Literary Truth in Transition

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Publication Conference Paper, other
Title Literary Truth in Transition
Author(s) Hemer, Oscar
Date 2010
English abstract
A transition does not necessarily imply a move from a closed society to an open one, but the transition period itself is usually a period of opening, and it is therefore especially interesting from the perspective of literary and cultural production, since the dialectic between culture and society comes in the open. Literature has, perhaps more than other forms of expression, an ability of looking back and looking forward simultaneously, reinterpreting the past and forecasting the future. Rewriting modernity, or history – even writing history for the first time, exploring material that has been left untouched, waiting to be narrated. In South Africa, literature – and the arts in general – have played a proactive role in the transition process of the ‘90s, mainly endorsing the new democratic government, but also taking a critical stand, deconstructing prevailing myths, rather than forging new identities. In Argentina, the role of literature has until now been reactive, at best. There are several reasons for this difference, some of which have to do with dissimilar historical contexts, others with diverse literary traditions. But the basic explanation is political. In South Africa, the former “terrorists” are now the ruling party. In Argentina the armed struggle of the ‘60s and ‘70s ended in total defeat. It is easier to stretch out a hand of forgiveness from a position of power, and in the conviction that this position was obtained through the struggle. In Argentina a quite common leftist view would be that the (class) struggle continues, and there has been little self-examination among surviving representatives of the guerrilla groups. The idea that the aged mothers and grandmothers of Plaza de Mayo – now in their eighties – or the children and grandchildren of the disappeared, who have often been politically radicalized from their infancy, would extend a hand of forgiveness to the torturers and murderers, who for the most part have never been convicted for their deeds, is almost unthinkable.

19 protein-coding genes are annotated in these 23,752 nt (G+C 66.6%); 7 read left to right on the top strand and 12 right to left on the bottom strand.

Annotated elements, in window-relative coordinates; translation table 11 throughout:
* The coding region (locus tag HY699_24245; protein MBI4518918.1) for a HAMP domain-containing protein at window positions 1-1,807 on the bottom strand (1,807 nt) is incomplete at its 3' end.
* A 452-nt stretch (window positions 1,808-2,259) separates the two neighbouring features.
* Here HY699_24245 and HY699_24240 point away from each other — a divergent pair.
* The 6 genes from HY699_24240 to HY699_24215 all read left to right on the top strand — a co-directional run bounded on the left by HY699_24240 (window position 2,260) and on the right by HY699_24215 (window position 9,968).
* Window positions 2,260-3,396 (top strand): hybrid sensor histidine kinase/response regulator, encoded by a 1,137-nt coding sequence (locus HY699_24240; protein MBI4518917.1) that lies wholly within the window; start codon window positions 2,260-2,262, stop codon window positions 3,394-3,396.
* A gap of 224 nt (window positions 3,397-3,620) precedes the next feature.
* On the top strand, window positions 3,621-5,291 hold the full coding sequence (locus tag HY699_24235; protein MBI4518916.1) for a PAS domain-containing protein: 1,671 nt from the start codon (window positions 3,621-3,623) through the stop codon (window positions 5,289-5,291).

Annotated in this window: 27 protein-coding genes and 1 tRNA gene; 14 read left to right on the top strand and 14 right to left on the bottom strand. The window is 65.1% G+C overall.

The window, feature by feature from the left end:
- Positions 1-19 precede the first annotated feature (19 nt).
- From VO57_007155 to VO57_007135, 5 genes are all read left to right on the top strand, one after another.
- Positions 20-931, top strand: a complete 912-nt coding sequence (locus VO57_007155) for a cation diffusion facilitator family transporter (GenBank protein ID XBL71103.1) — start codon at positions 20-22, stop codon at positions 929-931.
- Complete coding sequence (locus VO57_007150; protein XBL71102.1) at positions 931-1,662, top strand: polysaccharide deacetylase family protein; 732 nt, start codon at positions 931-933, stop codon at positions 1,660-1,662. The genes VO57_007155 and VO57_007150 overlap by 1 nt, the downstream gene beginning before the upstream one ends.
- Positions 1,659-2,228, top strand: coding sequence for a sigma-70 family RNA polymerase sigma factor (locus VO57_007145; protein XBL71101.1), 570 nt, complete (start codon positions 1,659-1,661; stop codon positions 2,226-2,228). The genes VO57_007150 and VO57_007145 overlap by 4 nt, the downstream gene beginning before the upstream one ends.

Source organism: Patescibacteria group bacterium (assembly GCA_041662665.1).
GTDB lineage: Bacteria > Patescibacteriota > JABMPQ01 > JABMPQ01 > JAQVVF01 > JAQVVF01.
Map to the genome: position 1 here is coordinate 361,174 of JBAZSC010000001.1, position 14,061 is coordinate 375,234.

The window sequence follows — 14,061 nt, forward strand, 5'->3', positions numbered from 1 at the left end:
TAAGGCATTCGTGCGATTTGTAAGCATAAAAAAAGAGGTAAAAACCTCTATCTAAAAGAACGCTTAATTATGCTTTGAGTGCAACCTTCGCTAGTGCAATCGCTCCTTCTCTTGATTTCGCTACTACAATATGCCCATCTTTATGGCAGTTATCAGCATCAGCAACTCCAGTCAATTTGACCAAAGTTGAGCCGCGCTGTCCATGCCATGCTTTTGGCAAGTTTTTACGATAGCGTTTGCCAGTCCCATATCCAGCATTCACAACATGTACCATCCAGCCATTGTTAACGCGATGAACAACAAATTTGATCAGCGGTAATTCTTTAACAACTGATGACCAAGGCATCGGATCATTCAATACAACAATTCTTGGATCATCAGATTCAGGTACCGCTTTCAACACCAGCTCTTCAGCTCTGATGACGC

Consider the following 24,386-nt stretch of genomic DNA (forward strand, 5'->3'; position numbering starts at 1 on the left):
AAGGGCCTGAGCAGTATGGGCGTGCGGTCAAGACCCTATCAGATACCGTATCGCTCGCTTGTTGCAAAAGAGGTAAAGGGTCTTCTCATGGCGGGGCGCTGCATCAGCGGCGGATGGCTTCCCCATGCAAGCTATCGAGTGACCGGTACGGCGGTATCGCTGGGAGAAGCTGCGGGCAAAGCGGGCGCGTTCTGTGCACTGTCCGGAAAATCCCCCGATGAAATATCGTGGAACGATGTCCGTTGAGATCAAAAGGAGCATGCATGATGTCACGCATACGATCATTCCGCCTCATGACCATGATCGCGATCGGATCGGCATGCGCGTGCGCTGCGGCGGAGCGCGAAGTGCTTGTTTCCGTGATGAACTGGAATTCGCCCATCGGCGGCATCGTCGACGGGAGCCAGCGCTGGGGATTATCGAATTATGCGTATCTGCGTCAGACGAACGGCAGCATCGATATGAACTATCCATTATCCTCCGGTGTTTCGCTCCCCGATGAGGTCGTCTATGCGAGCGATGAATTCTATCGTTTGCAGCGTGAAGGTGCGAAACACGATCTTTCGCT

Language eng (iso)
Subject(s) Truth
Transition
Development
Humanities/Social Sciences
Research Subject Categories::HUMANITIES and RELIGION::Aesthetic subjects::Literature
Note "THE PRODUCTION OF ISOLATION: ANTHROPOLOGY OF A CLOSED SOCIETY" 17TH BATH READINGS, arranged by New Literary Observer, Moscow 2-4 April
Handle http://hdl.handle.net/2043/9511 (link to this page)

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